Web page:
|The Frozen Chosen|
The good news is I probably will not have to make salsa for the rest of this year or next, as I now have about 5 cases of the stuff stashed. The bad news is... well, we shall see what the bad news is.
I mentioned before, though perhaps only in the comments, that I'm not a big believer in scalding tomatoes to remove their skins before making salsa or sauce or whatever. The ritual of dunk it in boiling water then dunk it in ice water then try to peel off the skin is hard on the hands if not the nerves. The cool tomatoes cool the boiling water and the boiling tomatoes melt the ice and it's just a huge pain in the knuckles and takes too long anyway.
Instead, what I do is freeze the tomatoes, then let them partially thaw. As they thaw from the outside in, the skin is ready to slip off while the inside is still frozen, which reduces the mess all around. Cut one end, slide the skin off, then coarse chop the insides and drop them into the pot for cooking. It's easy.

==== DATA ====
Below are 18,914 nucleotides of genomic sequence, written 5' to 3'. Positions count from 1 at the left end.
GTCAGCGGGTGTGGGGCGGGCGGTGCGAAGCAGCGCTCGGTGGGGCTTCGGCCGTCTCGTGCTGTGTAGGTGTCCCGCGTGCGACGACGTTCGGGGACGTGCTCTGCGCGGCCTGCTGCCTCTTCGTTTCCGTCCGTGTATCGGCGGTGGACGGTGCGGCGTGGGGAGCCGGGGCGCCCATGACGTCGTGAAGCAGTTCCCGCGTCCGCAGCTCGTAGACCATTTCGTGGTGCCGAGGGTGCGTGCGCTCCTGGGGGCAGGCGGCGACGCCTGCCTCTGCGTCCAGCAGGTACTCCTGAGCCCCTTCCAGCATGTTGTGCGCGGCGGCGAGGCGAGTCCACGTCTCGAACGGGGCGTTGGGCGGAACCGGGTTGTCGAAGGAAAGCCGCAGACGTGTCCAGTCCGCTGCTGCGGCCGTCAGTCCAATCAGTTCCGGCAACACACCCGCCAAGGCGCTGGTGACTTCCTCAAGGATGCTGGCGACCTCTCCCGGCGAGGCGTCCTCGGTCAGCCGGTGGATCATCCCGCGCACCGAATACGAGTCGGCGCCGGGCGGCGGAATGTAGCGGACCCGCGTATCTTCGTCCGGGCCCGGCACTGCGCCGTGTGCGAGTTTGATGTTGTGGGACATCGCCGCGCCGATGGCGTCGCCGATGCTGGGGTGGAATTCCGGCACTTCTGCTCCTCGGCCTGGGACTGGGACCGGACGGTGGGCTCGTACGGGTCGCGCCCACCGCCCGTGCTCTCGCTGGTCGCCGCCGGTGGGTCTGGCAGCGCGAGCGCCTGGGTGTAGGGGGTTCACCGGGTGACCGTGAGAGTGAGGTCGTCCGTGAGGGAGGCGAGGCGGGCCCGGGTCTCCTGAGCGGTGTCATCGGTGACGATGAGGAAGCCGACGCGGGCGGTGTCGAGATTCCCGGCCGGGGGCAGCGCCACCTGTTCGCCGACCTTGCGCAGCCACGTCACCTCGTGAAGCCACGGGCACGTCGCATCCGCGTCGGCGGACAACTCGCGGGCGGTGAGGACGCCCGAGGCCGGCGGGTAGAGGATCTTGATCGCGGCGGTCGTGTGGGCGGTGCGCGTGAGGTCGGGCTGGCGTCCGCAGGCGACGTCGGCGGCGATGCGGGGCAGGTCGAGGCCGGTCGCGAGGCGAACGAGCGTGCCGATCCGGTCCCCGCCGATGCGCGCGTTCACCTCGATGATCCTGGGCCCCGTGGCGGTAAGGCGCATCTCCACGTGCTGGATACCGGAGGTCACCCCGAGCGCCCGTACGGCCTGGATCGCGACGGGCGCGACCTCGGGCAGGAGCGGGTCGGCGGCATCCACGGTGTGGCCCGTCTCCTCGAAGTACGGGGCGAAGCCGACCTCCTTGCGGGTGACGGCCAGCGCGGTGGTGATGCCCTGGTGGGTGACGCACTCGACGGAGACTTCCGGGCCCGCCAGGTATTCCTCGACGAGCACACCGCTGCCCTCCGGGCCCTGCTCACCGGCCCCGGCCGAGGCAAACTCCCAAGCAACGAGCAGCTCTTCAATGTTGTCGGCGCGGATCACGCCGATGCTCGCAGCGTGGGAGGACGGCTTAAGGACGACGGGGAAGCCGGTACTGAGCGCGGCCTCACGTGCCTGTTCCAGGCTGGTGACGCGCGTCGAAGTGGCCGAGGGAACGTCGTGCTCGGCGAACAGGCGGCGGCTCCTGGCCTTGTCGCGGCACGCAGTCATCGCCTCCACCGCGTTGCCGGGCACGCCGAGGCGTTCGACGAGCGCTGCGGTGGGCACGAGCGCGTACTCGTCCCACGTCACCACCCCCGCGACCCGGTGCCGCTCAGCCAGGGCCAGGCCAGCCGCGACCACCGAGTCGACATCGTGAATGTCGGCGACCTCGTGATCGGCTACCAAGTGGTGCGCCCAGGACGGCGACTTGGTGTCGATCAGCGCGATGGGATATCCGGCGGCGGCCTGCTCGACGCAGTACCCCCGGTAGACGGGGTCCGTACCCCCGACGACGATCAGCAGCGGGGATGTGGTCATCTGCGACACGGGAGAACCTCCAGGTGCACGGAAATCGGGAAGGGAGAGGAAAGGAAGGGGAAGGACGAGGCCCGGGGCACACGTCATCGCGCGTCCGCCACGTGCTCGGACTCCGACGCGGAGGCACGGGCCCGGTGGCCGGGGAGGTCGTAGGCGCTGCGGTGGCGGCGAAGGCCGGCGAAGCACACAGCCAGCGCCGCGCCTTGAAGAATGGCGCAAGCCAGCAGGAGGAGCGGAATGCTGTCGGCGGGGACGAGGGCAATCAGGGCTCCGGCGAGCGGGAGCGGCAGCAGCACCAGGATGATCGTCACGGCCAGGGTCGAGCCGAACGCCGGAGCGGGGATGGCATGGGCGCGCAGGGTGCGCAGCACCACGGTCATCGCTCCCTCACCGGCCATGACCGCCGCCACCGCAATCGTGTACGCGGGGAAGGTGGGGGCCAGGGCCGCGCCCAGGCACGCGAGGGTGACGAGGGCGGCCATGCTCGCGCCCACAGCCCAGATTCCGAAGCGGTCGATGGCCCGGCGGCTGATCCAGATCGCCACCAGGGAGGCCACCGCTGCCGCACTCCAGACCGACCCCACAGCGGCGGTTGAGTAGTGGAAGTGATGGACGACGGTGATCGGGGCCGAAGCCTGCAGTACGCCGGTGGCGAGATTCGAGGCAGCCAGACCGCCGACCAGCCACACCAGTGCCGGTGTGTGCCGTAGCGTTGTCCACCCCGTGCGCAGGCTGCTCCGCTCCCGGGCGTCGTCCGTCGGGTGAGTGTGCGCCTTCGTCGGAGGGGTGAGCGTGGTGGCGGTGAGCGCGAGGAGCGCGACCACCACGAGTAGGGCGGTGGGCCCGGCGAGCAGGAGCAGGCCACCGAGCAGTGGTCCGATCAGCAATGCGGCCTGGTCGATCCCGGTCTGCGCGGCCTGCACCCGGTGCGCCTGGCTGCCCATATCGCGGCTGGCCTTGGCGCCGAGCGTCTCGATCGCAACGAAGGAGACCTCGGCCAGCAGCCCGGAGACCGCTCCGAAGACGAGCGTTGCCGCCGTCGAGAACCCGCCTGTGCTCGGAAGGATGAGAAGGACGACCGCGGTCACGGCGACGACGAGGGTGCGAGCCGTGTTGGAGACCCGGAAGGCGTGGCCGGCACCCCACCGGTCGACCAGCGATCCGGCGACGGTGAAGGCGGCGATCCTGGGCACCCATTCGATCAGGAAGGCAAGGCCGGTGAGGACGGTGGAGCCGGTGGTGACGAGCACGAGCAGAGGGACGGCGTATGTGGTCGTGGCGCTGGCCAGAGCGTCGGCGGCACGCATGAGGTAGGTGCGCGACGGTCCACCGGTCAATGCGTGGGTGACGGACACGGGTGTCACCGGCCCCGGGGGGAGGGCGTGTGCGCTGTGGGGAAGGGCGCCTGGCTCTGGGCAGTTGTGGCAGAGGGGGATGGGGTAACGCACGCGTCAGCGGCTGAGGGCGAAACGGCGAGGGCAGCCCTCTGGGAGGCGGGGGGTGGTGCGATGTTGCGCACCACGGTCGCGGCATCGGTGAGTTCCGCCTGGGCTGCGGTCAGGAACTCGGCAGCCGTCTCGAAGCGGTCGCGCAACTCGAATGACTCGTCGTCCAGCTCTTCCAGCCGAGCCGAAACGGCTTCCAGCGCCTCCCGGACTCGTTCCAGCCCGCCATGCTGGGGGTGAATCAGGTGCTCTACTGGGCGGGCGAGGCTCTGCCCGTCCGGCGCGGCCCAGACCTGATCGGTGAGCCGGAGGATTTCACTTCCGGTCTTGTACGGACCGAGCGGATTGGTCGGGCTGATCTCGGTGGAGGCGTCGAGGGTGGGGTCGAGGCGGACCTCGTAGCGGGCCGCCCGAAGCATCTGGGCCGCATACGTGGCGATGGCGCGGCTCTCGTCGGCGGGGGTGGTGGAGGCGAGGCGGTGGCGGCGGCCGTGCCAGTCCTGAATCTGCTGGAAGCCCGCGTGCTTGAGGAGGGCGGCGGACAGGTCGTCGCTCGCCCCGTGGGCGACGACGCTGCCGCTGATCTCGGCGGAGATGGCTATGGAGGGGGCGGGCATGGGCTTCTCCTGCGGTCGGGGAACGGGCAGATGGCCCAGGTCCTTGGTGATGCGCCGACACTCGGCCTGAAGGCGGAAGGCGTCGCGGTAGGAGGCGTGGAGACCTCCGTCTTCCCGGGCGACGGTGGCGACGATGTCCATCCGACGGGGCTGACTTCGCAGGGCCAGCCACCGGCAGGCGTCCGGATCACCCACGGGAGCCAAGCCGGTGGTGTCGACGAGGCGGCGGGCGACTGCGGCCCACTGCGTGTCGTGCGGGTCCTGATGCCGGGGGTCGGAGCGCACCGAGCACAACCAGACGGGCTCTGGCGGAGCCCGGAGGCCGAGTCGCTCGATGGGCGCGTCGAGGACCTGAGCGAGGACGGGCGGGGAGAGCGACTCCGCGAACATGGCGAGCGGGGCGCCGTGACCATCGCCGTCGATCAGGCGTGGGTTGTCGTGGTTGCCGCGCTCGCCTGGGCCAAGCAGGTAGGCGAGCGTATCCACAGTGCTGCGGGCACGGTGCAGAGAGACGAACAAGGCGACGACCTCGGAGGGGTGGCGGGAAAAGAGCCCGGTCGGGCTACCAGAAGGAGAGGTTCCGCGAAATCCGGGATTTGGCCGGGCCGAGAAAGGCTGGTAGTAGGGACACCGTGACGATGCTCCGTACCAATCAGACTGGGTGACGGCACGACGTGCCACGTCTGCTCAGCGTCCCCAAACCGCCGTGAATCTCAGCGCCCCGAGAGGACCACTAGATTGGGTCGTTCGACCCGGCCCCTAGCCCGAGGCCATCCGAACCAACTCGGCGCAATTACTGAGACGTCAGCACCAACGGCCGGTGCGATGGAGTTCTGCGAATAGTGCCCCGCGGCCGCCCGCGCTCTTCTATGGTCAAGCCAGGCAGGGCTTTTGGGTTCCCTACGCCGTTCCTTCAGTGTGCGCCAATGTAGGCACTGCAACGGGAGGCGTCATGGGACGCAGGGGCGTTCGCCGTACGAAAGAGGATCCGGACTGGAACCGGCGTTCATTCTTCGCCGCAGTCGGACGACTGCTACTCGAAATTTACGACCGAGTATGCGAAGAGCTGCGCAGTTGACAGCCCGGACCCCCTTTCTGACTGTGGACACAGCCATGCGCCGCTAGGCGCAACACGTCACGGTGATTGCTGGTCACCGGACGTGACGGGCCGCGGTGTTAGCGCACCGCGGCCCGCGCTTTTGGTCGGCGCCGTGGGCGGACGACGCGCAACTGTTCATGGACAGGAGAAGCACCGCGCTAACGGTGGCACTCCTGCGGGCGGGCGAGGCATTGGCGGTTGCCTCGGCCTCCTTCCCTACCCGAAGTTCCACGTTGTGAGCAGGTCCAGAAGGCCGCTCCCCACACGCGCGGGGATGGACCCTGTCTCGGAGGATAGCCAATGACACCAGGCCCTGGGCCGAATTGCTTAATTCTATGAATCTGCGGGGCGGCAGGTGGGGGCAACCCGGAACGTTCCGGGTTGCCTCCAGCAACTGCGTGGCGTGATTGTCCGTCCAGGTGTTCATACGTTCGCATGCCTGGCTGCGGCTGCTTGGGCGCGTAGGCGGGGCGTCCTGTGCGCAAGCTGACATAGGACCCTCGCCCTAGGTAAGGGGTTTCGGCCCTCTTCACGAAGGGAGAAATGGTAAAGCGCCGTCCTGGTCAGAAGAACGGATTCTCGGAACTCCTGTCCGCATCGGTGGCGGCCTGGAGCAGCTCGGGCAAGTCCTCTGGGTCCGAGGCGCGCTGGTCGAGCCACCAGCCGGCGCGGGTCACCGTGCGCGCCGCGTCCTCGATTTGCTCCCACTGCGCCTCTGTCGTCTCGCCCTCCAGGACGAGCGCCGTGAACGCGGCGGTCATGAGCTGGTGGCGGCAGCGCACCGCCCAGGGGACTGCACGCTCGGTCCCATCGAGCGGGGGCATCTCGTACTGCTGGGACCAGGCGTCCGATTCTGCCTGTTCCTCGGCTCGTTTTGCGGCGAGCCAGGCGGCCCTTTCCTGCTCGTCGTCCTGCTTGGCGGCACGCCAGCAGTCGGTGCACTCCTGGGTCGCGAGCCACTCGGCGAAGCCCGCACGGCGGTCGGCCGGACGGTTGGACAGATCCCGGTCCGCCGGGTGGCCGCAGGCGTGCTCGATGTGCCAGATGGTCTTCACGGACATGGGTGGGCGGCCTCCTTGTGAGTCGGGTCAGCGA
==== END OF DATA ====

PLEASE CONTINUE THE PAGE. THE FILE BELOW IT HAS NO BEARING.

A little something I've never had before can be seen in the bottom of the middle three jars: a little more than a half-inch of water, separated from the rest of the salsa. It only happened in a few jars, and only in the first batch. It won't be hard to fix**, but it did make me wonder how it happened.
My current guess is this: I used a lot more Beefsteak tomatoes this year than normal (they're the big ones in the picture). And Beefsteaks tend to have a lot more liquid in them than the smaller Romas. Now, normally I drain off whatever water is there before I pop the batch onto the stove: it makes for a thicker salsa in the end. But because the Beefsteaks were still mostly frozen, I failed to drain off that fluid, which then ended up in the salsa, which then separated out during the canning.
That's why -- I'm guessing again -- it only occurred in the first batch. By the time the second batch hit the stove, everything had thawed so the water could be properly drained away.
Perhaps we'll have a re-test next year to verify that theory, or perhaps not. As much as I like Beefsteak for huge and heavy harvests, they're really just more full of water than other tomatoes.
So as of now I'm only planning to plant Romas.
But that can all change with nothing more than a late, Roma-killing frost.
* I recall some fever dreams and my rectum catching fire, but little else.
** Once the jar is finally opened some time in 2019, just shove a long spoon down one side, push the good stuff aside and drain the bad stuff out. Like a big, infected pustule, only tastier.